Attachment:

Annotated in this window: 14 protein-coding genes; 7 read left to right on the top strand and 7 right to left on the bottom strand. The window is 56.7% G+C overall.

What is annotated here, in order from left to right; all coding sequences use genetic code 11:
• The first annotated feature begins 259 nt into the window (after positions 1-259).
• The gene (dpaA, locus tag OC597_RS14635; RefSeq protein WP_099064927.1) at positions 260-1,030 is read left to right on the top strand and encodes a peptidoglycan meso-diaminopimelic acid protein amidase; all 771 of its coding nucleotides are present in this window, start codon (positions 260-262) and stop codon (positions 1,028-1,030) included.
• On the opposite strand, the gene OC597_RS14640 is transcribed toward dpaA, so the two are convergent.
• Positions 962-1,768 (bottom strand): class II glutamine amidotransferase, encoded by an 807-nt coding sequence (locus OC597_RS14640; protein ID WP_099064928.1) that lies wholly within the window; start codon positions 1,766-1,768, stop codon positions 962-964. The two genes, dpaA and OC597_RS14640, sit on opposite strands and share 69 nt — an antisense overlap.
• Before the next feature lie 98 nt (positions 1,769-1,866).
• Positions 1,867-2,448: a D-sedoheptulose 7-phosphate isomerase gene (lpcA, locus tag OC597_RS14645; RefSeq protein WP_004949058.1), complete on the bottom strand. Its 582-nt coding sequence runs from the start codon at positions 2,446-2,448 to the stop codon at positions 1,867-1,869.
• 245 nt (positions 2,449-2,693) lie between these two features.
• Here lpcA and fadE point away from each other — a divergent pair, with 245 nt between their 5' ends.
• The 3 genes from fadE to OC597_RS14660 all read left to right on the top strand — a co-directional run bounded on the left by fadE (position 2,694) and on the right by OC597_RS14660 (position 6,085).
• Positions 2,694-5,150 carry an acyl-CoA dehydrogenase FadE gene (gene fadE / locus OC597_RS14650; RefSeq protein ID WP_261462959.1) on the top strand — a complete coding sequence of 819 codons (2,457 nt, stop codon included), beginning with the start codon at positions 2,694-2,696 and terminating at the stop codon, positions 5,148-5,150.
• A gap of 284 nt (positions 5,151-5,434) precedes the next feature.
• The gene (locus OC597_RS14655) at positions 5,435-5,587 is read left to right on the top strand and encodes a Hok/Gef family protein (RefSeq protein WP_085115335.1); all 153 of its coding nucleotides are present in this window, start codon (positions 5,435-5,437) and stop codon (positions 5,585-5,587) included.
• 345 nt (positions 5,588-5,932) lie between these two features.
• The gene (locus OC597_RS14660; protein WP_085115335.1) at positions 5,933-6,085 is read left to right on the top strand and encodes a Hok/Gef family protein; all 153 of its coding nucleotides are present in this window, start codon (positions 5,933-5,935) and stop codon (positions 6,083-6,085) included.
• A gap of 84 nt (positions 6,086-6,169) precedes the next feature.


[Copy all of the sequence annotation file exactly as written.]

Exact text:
Annotated in this window: 14 protein-coding genes; 7 read left to right on the top strand and 7 right to left on the bottom strand. The window is 56.7% G+C overall.

What is annotated here, in order from left to right; all coding sequences use genetic code 11:
• The first annotated feature begins 259 nt into the window (after positions 1-259).
• The gene (dpaA, locus tag OC597_RS14635; RefSeq protein WP_099064927.1) at positions 260-1,030 is read left to right on the top strand and encodes a peptidoglycan meso-diaminopimelic acid protein amidase; all 771 of its coding nucleotides are present in this window, start codon (positions 260-262) and stop codon (positions 1,028-1,030) included.
• On the opposite strand, the gene OC597_RS14640 is transcribed toward dpaA, so the two are convergent.
• Positions 962-1,768 (bottom strand): class II glutamine amidotransferase, encoded by an 807-nt coding sequence (locus OC597_RS14640; protein ID WP_099064928.1) that lies wholly within the window; start codon positions 1,766-1,768, stop codon positions 962-964. The two genes, dpaA and OC597_RS14640, sit on opposite strands and share 69 nt — an antisense overlap.
• Before the next feature lie 98 nt (positions 1,769-1,866).
• Positions 1,867-2,448: a D-sedoheptulose 7-phosphate isomerase gene (lpcA, locus tag OC597_RS14645; RefSeq protein WP_004949058.1), complete on the bottom strand. Its 582-nt coding sequence runs from the start codon at positions 2,446-2,448 to the stop codon at positions 1,867-1,869.
• 245 nt (positions 2,449-2,693) lie between these two features.
• Here lpcA and fadE point away from each other — a divergent pair, with 245 nt between their 5' ends.
• The 3 genes from fadE to OC597_RS14660 all read left to right on the top strand — a co-directional run bounded on the left by fadE (position 2,694) and on the right by OC597_RS14660 (position 6,085).
• Positions 2,694-5,150 carry an acyl-CoA dehydrogenase FadE gene (gene fadE / locus OC597_RS14650; RefSeq protein ID WP_261462959.1) on the top strand — a complete coding sequence of 819 codons (2,457 nt, stop codon included), beginning with the start codon at positions 2,694-2,696 and terminating at the stop codon, positions 5,148-5,150.
• A gap of 284 nt (positions 5,151-5,434) precedes the next feature.
• The gene (locus OC597_RS14655) at positions 5,435-5,587 is read left to right on the top strand and encodes a Hok/Gef family protein (RefSeq protein WP_085115335.1); all 153 of its coding nucleotides are present in this window, start codon (positions 5,435-5,437) and stop codon (positions 5,585-5,587) included.
• 345 nt (positions 5,588-5,932) lie between these two features.
• The gene (locus OC597_RS14660; protein WP_085115335.1) at positions 5,933-6,085 is read left to right on the top strand and encodes a Hok/Gef family protein; all 153 of its coding nucleotides are present in this window, start codon (positions 5,933-5,935) and stop codon (positions 6,083-6,085) included.
• A gap of 84 nt (positions 6,086-6,169) precedes the next feature.